- “Are you claiming exceptional urgency, or do you need this application determined within a certain time scale?” This might be if you are applying for an injunction to stop a removal, in which case you will also need to fill out an Urgent Consideration form as well (see below).
- “Have you complied with the pre-action protocol?” See Pre-Action Stage, above.
- “Does this application challenge a Home Office Administrative Review decision?” Read more about Administrative Reviews here.
- “Does the claim include any issues arising from the Human Rights Act 1998?” The most common human rights issues that are relevant to asylum/immigration applications are Article 3 and Article 8. Read more here. Read about other human rights grounds that may be relevant to you here.
- Statement of grounds: this is where you set out the legal basis for requiring a judicial review. Remember, you are not just saying you disagree with the Home Office’s decision. A judicial review will consider whether the decision was unlawful, unfair, irrational or disproportionate. Read more in the Public Law Project’s leaflet.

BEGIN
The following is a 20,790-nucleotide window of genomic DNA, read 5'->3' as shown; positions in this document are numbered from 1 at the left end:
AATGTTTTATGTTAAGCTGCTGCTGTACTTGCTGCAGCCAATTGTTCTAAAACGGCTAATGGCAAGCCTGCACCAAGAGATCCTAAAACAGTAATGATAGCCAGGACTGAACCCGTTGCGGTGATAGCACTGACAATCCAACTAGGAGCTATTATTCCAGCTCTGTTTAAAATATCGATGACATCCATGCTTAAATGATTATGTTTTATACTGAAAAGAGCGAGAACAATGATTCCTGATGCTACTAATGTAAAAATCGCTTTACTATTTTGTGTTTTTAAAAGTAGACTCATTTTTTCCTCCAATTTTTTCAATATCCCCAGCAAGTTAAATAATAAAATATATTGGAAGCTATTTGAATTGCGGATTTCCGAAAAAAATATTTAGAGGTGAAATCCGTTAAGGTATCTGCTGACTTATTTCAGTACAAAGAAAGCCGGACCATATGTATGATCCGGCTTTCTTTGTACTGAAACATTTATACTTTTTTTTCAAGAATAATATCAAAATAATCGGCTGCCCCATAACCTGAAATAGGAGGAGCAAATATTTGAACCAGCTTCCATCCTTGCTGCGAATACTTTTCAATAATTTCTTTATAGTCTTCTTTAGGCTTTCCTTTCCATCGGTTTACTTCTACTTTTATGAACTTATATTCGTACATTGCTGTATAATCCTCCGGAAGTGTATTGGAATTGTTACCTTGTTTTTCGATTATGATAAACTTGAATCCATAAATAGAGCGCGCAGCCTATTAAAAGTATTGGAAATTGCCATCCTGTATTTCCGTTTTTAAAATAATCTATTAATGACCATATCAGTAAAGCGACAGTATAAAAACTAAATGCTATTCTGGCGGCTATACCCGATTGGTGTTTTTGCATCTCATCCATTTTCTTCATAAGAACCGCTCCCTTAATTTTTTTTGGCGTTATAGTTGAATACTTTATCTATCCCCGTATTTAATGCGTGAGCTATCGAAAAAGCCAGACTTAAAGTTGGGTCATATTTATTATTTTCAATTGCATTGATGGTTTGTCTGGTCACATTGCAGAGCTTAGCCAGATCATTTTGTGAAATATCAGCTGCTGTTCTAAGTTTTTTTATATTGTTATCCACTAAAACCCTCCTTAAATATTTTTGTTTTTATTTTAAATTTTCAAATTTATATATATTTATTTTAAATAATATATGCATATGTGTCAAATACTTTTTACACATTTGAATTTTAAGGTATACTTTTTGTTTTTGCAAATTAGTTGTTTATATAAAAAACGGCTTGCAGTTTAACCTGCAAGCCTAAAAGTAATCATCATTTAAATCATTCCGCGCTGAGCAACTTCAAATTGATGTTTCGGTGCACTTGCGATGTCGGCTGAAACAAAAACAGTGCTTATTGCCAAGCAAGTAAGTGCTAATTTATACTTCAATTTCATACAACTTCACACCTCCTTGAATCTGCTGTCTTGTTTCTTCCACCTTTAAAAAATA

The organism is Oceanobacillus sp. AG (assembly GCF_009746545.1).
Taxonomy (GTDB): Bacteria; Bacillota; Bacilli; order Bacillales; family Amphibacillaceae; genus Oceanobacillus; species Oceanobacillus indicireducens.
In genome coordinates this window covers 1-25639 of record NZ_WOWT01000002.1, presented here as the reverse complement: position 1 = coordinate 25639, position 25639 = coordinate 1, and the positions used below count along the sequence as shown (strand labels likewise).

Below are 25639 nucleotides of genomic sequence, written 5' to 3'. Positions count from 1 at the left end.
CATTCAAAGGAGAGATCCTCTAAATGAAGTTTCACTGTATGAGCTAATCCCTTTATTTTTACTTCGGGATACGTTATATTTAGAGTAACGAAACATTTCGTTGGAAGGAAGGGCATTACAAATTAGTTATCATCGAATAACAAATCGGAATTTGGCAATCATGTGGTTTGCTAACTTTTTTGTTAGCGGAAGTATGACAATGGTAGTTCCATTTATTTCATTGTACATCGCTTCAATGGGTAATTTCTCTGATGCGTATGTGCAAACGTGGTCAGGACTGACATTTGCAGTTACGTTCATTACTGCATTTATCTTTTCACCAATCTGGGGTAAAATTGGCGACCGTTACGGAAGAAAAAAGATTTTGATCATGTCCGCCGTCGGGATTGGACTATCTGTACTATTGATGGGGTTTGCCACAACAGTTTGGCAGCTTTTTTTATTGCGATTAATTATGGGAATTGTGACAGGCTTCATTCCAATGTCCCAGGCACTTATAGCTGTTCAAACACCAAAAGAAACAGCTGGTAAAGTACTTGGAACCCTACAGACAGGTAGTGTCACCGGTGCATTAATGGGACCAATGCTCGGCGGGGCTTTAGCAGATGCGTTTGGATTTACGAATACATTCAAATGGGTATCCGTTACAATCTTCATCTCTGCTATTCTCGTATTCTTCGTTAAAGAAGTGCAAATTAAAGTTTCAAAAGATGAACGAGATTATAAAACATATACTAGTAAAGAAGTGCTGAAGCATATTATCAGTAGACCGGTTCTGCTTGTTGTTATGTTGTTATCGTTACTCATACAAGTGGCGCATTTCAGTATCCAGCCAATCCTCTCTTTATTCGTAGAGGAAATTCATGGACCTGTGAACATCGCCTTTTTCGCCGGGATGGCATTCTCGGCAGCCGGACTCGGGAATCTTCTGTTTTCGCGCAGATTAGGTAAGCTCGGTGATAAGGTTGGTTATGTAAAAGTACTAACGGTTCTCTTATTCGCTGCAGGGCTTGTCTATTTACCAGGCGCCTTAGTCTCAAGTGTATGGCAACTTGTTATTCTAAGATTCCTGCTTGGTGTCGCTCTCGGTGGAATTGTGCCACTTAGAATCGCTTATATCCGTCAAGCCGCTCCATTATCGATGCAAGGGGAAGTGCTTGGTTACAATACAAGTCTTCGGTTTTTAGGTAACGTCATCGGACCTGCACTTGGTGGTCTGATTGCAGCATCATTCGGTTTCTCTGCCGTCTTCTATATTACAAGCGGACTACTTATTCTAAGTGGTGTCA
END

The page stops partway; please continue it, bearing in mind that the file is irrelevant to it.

- Remedy – see above
- Statement of facts: the guidance notes state “the facts on which you are basing your claim should be set out in this section of the form, or in a separate document attached to the form. It should contain a numbered list of the points that you intend to rely on at the hearing. Refer at each point to any documents [including a page number] you are filing in support of your claim”.
Lodging your permission application
To lodge your permission application in England, you can send it by pre-paid post or by document exchange, or take the form in person to the Upper Tribunal (Upper Tribunal Immigration and Asylum Chamber, Field House, 15-25 Breams Building, London, EC4A 1DZ).
You may be able to lodge your application in person at regional offices of the Tribunal. You can ask the Tribunal for information about this – see contact details here.